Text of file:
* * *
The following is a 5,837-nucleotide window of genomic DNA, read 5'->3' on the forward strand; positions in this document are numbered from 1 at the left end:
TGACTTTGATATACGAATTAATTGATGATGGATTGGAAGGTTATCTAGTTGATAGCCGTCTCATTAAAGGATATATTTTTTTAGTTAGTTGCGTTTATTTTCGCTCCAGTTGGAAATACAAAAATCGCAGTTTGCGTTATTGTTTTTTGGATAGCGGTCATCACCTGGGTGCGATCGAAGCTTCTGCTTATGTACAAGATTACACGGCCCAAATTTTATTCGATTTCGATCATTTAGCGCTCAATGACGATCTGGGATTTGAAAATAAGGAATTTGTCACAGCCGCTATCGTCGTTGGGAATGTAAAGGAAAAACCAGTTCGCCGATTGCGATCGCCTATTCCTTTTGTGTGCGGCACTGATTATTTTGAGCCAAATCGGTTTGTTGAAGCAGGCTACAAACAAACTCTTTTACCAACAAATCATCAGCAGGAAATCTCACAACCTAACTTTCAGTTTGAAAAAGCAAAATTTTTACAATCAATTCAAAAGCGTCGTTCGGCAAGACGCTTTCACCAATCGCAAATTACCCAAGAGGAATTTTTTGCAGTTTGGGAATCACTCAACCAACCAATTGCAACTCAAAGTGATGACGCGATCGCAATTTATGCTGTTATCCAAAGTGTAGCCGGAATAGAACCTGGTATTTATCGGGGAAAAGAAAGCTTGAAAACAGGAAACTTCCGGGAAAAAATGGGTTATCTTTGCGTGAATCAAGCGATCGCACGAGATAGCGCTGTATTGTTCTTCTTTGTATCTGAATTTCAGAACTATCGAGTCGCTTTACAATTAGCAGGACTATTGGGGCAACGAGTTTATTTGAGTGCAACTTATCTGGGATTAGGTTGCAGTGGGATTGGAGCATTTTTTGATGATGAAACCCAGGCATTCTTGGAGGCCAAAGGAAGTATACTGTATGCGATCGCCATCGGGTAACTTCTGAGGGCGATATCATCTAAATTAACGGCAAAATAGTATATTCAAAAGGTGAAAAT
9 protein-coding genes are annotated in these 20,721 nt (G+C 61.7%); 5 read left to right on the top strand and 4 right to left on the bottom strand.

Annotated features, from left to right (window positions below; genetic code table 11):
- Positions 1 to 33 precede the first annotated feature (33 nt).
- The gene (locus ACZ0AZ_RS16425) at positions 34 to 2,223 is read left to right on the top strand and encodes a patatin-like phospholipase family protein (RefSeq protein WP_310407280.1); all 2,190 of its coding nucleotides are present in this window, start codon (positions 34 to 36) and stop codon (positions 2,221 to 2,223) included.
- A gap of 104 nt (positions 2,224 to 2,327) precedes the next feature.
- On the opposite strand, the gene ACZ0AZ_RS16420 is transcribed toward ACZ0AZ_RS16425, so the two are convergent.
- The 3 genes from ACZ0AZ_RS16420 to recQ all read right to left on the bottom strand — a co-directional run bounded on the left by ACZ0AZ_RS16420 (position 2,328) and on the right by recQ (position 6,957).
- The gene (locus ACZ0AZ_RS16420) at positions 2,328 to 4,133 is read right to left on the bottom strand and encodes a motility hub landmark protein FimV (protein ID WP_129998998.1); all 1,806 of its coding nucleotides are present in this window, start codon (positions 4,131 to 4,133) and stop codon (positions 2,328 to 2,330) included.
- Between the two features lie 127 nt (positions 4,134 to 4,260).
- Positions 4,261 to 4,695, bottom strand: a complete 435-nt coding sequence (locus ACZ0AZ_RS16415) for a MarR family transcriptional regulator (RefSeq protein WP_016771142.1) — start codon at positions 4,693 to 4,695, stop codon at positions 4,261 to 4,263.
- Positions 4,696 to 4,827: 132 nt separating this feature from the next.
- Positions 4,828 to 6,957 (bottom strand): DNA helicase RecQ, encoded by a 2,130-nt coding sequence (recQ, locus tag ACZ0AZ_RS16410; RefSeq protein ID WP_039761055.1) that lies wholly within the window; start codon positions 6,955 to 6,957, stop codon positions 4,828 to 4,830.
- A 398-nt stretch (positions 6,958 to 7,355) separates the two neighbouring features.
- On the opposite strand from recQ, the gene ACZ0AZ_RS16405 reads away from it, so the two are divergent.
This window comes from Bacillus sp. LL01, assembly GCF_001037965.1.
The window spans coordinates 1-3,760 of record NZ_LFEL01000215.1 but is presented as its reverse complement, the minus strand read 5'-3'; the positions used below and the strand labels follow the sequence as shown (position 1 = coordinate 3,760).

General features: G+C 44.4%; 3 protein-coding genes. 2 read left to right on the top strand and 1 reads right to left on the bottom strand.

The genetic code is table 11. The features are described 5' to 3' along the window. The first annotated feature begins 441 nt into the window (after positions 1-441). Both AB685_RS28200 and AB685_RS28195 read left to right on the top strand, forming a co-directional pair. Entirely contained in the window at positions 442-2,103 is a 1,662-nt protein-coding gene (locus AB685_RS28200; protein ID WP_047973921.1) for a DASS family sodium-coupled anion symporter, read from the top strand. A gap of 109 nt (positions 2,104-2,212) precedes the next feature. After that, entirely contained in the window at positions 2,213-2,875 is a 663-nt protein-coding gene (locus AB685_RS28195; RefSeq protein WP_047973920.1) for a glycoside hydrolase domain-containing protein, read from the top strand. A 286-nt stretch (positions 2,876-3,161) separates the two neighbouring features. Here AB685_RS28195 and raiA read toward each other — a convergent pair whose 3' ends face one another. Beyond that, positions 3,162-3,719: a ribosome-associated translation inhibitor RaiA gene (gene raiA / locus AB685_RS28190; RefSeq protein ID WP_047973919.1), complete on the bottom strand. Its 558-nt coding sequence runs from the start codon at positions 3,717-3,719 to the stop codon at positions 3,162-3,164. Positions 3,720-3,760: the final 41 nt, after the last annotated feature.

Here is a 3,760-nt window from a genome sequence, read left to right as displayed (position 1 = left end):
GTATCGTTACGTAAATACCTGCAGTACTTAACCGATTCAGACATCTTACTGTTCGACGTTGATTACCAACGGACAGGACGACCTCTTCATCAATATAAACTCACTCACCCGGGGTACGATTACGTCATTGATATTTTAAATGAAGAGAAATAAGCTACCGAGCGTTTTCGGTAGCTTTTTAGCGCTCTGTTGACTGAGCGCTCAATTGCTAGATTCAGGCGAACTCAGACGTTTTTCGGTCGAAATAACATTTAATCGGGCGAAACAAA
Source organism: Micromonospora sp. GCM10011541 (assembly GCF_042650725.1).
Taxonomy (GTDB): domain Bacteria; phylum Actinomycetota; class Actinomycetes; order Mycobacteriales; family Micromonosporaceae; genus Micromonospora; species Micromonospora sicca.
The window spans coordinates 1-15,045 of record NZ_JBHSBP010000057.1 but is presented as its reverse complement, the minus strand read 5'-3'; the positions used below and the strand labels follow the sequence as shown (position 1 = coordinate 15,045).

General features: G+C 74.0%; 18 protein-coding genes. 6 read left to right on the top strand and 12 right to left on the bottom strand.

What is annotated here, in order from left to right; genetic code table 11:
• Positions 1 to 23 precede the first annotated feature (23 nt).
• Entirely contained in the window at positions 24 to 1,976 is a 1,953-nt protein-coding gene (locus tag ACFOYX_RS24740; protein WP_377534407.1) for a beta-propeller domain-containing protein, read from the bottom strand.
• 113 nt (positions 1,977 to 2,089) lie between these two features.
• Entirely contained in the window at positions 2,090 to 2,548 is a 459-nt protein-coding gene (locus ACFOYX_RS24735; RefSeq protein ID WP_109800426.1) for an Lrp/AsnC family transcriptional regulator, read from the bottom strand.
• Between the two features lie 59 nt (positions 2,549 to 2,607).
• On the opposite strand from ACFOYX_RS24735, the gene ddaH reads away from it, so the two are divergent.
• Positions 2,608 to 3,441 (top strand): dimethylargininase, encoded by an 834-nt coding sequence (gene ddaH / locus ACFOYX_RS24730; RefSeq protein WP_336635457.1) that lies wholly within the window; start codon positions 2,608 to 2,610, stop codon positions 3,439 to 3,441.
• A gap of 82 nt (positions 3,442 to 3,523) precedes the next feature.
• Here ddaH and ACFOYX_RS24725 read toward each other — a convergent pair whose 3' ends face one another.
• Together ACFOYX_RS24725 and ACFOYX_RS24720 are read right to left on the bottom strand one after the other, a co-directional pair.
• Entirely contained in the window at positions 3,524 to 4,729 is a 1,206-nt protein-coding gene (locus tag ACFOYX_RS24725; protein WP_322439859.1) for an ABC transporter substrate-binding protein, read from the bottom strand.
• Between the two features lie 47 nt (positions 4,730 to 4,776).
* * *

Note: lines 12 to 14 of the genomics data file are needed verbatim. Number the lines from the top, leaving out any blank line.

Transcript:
- Positions 4,261 to 4,695, bottom strand: a complete 435-nt coding sequence (locus ACZ0AZ_RS16415) for a MarR family transcriptional regulator (RefSeq protein WP_016771142.1) — start codon at positions 4,693 to 4,695, stop codon at positions 4,261 to 4,263.
- Positions 4,696 to 4,827: 132 nt separating this feature from the next.
- Positions 4,828 to 6,957 (bottom strand): DNA helicase RecQ, encoded by a 2,130-nt coding sequence (recQ, locus tag ACZ0AZ_RS16410; RefSeq protein ID WP_039761055.1) that lies wholly within the window; start codon positions 6,955 to 6,957, stop codon positions 4,828 to 4,830.